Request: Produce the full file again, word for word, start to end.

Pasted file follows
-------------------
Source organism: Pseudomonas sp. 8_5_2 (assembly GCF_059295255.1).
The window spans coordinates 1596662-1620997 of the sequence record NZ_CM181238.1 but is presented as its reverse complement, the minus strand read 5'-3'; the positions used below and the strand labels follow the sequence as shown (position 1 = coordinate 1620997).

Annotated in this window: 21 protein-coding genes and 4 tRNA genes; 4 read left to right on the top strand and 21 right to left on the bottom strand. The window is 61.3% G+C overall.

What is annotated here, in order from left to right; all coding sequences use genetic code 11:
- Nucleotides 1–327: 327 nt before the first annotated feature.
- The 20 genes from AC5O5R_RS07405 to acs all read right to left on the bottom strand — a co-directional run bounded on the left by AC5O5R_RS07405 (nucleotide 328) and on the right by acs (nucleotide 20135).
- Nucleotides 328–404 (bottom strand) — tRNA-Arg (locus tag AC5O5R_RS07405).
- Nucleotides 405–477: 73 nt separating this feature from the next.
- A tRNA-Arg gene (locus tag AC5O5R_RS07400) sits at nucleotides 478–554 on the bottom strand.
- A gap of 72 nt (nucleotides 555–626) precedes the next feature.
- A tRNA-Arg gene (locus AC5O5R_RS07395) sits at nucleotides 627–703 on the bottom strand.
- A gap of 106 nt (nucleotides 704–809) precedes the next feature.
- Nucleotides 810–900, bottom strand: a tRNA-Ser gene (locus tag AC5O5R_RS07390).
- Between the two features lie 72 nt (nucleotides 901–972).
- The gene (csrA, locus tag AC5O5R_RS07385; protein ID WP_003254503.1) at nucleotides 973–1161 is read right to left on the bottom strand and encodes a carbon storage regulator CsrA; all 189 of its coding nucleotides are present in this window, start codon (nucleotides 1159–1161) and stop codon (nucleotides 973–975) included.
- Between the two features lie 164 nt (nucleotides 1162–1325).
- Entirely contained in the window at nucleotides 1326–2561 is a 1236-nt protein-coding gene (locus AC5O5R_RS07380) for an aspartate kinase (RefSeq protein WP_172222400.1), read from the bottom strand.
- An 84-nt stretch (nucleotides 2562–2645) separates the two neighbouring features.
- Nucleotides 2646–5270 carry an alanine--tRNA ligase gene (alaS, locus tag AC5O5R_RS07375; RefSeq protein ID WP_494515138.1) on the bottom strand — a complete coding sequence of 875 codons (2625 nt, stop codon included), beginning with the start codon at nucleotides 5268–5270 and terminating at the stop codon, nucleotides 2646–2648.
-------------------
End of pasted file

Source organism: Pseudomonas sp. 8_5_2 (assembly GCF_059295255.1).
The window spans coordinates 1596662-1620997 of the sequence record NZ_CM181238.1 but is presented as its reverse complement, the minus strand read 5'-3'; the positions used below and the strand labels follow the sequence as shown (position 1 = coordinate 1620997).

Annotated in this window: 21 protein-coding genes and 4 tRNA genes; 4 read left to right on the top strand and 21 right to left on the bottom strand. The window is 61.3% G+C overall.

What is annotated here, in order from left to right; all coding sequences use genetic code 11:
- Nucleotides 1–327: 327 nt before the first annotated feature.
- The 20 genes from AC5O5R_RS07405 to acs all read right to left on the bottom strand — a co-directional run bounded on the left by AC5O5R_RS07405 (nucleotide 328) and on the right by acs (nucleotide 20135).
- Nucleotides 328–404 (bottom strand) — tRNA-Arg (locus tag AC5O5R_RS07405).
- Nucleotides 405–477: 73 nt separating this feature from the next.
- A tRNA-Arg gene (locus tag AC5O5R_RS07400) sits at nucleotides 478–554 on the bottom strand.
- A gap of 72 nt (nucleotides 555–626) precedes the next feature.
- A tRNA-Arg gene (locus AC5O5R_RS07395) sits at nucleotides 627–703 on the bottom strand.
- A gap of 106 nt (nucleotides 704–809) precedes the next feature.
- Nucleotides 810–900, bottom strand: a tRNA-Ser gene (locus tag AC5O5R_RS07390).
- Between the two features lie 72 nt (nucleotides 901–972).
- The gene (csrA, locus tag AC5O5R_RS07385; protein ID WP_003254503.1) at nucleotides 973–1161 is read right to left on the bottom strand and encodes a carbon storage regulator CsrA; all 189 of its coding nucleotides are present in this window, start codon (nucleotides 1159–1161) and stop codon (nucleotides 973–975) included.
- Between the two features lie 164 nt (nucleotides 1162–1325).
- Entirely contained in the window at nucleotides 1326–2561 is a 1236-nt protein-coding gene (locus AC5O5R_RS07380) for an aspartate kinase (RefSeq protein WP_172222400.1), read from the bottom strand.
- An 84-nt stretch (nucleotides 2562–2645) separates the two neighbouring features.
- Nucleotides 2646–5270 carry an alanine--tRNA ligase gene (alaS, locus tag AC5O5R_RS07375; RefSeq protein ID WP_494515138.1) on the bottom strand — a complete coding sequence of 875 codons (2625 nt, stop codon included), beginning with the start codon at nucleotides 5268–5270 and terminating at the stop codon, nucleotides 2646–2648.